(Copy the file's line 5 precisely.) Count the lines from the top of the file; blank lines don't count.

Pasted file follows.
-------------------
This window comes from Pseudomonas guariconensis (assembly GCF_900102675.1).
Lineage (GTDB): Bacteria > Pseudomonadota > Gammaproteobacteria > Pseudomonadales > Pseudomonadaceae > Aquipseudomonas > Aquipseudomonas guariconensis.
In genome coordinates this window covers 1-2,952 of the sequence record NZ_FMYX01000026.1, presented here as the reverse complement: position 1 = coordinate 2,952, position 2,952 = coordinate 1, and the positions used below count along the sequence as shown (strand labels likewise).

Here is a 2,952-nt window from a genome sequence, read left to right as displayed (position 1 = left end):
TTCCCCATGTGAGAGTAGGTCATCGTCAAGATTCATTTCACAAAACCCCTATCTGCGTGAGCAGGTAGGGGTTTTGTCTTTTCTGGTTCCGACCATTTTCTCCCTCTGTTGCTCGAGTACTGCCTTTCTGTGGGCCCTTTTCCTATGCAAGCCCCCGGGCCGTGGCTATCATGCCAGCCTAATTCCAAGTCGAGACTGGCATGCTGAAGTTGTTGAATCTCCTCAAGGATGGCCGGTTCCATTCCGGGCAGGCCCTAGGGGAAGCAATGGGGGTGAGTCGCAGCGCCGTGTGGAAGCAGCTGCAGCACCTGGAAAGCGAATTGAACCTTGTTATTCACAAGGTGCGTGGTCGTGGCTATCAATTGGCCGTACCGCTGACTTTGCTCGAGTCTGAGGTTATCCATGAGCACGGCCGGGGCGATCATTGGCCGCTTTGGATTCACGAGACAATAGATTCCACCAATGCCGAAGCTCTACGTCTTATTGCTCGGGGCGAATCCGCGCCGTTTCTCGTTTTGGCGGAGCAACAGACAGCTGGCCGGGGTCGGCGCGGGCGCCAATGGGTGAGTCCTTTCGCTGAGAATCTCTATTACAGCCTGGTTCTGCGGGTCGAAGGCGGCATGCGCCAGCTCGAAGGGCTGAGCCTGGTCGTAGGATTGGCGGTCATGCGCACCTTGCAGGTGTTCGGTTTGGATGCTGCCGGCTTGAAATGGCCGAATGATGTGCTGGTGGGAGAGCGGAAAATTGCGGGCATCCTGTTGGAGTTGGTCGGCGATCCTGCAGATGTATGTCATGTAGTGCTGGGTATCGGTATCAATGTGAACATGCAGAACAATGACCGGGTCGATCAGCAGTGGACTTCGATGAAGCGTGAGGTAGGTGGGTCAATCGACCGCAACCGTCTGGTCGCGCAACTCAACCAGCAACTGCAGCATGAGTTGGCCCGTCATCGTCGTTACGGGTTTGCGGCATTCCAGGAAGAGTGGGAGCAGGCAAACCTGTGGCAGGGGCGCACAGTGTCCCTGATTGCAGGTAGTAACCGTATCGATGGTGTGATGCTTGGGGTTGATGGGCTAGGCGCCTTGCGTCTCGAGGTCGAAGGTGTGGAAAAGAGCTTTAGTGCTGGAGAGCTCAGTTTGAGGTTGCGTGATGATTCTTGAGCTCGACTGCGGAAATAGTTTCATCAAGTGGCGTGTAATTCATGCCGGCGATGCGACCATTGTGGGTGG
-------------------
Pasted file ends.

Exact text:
TTCCCCATGTGAGAGTAGGTCATCGTCAAGATTCATTTCACAAAACCCCTATCTGCGTGAGCAGGTAGGGGTTTTGTCTTTTCTGGTTCCGACCATTTTCTCCCTCTGTTGCTCGAGTACTGCCTTTCTGTGGGCCCTTTTCCTATGCAAGCCCCCGGGCCGTGGCTATCATGCCAGCCTAATTCCAAGTCGAGACTGGCATGCTGAAGTTGTTGAATCTCCTCAAGGATGGCCGGTTCCATTCCGGGCAGGCCCTAGGGGAAGCAATGGGGGTGAGTCGCAGCGCCGTGTGGAAGCAGCTGCAGCACCTGGAAAGCGAATTGAACCTTGTTATTCACAAGGTGCGTGGTCGTGGCTATCAATTGGCCGTACCGCTGACTTTGCTCGAGTCTGAGGTTATCCATGAGCACGGCCGGGGCGATCATTGGCCGCTTTGGATTCACGAGACAATAGATTCCACCAATGCCGAAGCTCTACGTCTTATTGCTCGGGGCGAATCCGCGCCGTTTCTCGTTTTGGCGGAGCAACAGACAGCTGGCCGGGGTCGGCGCGGGCGCCAATGGGTGAGTCCTTTCGCTGAGAATCTCTATTACAGCCTGGTTCTGCGGGTCGAAGGCGGCATGCGCCAGCTCGAAGGGCTGAGCCTGGTCGTAGGATTGGCGGTCATGCGCACCTTGCAGGTGTTCGGTTTGGATGCTGCCGGCTTGAAATGGCCGAATGATGTGCTGGTGGGAGAGCGGAAAATTGCGGGCATCCTGTTGGAGTTGGTCGGCGATCCTGCAGATGTATGTCATGTAGTGCTGGGTATCGGTATCAATGTGAACATGCAGAACAATGACCGGGTCGATCAGCAGTGGACTTCGATGAAGCGTGAGGTAGGTGGGTCAATCGACCGCAACCGTCTGGTCGCGCAACTCAACCAGCAACTGCAGCATGAGTTGGCCCGTCATCGTCGTTACGGGTTTGCGGCATTCCAGGAAGAGTGGGAGCAGGCAAACCTGTGGCAGGGGCGCACAGTGTCCCTGATTGCAGGTAGTAACCGTATCGATGGTGTGATGCTTGGGGTTGATGGGCTAGGCGCCTTGCGTCTCGAGGTCGAAGGTGTGGAAAAGAGCTTTAGTGCTGGAGAGCTCAGTTTGAGGTTGCGTGATGATTCTTGAGCTCGACTGCGGAAATAGTTTCATCAAGTGGCGTGTAATTCATGCCGGCGATGCGACCATTGTGGGTGG